North Carolina legislators say they have big business deals on the line and need to increase tax breaks that will help reel them in.
On Wednesday, the state Senate's Finance Committee approved a package aimed at attracting two computer data centers, an energy turbine manufacturer, and a plant converting wood pulp to paper.
State business recruiters are close to completing commitments to expand in North Carolina from these companies, which would mean more than 1,500 jobs combined and nearly $2 billion in investment, said Sen. Dan Clodfelter, D-Mecklenburg.
"These are live fish," he said. "They have told us what it would take to seal the deal."
None of the companies were named. The paper plant is considering a location west of Charlotte and south of Interstate 40, Clodfelter said.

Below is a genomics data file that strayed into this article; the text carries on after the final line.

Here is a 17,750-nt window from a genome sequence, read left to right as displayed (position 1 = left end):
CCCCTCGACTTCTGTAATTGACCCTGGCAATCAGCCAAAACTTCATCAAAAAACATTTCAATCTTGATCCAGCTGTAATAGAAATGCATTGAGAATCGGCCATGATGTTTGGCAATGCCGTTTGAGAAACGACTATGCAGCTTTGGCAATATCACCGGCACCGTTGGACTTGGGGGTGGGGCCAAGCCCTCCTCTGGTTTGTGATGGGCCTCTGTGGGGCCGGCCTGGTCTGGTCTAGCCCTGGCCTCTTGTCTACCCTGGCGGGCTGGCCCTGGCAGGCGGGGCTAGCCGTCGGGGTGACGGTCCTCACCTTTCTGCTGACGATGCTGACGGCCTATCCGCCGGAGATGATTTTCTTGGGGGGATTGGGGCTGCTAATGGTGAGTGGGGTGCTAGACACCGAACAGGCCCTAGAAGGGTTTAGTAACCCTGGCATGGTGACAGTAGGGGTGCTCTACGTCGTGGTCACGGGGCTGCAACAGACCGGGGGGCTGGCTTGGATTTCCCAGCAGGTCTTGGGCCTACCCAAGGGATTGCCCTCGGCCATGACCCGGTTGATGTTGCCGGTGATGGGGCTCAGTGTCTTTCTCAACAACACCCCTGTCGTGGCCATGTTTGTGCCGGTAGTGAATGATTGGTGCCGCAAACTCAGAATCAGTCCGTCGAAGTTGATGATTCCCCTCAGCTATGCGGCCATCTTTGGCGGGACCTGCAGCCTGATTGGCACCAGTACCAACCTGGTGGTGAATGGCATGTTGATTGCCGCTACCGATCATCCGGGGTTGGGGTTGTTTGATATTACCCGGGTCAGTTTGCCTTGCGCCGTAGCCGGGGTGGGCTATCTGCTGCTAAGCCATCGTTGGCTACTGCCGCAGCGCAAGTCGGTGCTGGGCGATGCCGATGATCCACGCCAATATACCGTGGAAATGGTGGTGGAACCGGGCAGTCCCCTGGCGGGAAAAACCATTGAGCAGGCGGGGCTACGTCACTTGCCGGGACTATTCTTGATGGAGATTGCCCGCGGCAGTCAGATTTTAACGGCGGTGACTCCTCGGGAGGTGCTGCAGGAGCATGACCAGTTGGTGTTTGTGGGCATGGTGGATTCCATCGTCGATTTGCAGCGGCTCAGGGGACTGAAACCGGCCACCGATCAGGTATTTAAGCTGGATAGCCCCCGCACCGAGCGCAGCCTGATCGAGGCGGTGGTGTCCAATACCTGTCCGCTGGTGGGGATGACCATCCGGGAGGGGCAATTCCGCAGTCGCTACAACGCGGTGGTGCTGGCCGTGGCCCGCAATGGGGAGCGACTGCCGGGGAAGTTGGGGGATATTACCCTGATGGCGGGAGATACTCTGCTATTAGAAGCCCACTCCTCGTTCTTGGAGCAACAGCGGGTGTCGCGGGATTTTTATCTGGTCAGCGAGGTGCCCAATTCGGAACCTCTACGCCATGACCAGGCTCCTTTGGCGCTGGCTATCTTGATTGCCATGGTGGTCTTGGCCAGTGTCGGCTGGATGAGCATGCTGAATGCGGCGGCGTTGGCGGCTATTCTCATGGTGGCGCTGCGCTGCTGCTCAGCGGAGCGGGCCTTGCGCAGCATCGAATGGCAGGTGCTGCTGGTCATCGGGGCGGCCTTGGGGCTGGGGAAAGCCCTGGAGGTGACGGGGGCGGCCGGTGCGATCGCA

The paper plant and turbine manufacturer combined would result in up to 1,300 jobs and $150 million in investment, Clodfelter said. The two data centers would account for about 250 jobs and $1.75 billion in investment, he said.
Those estimates suggest two data centers slightly larger than the vast server farms Google and Apple have placed west of Charlotte in the past two years.
The breaks would mean the state would have to forgo about $9 million in taxes next year if North Carolina lands all the expansions, and nearly $14 million the following year before the value of the breaks diminishes, legislative fiscal analysts said.
The Senate version of the state budget approved last week counted the lost tax revenue.
"I'm very comfortable with what I see here now, and I can support it without qualification," said Sen. Floyd McKissick Jr., D-Durham. "We need the jobs."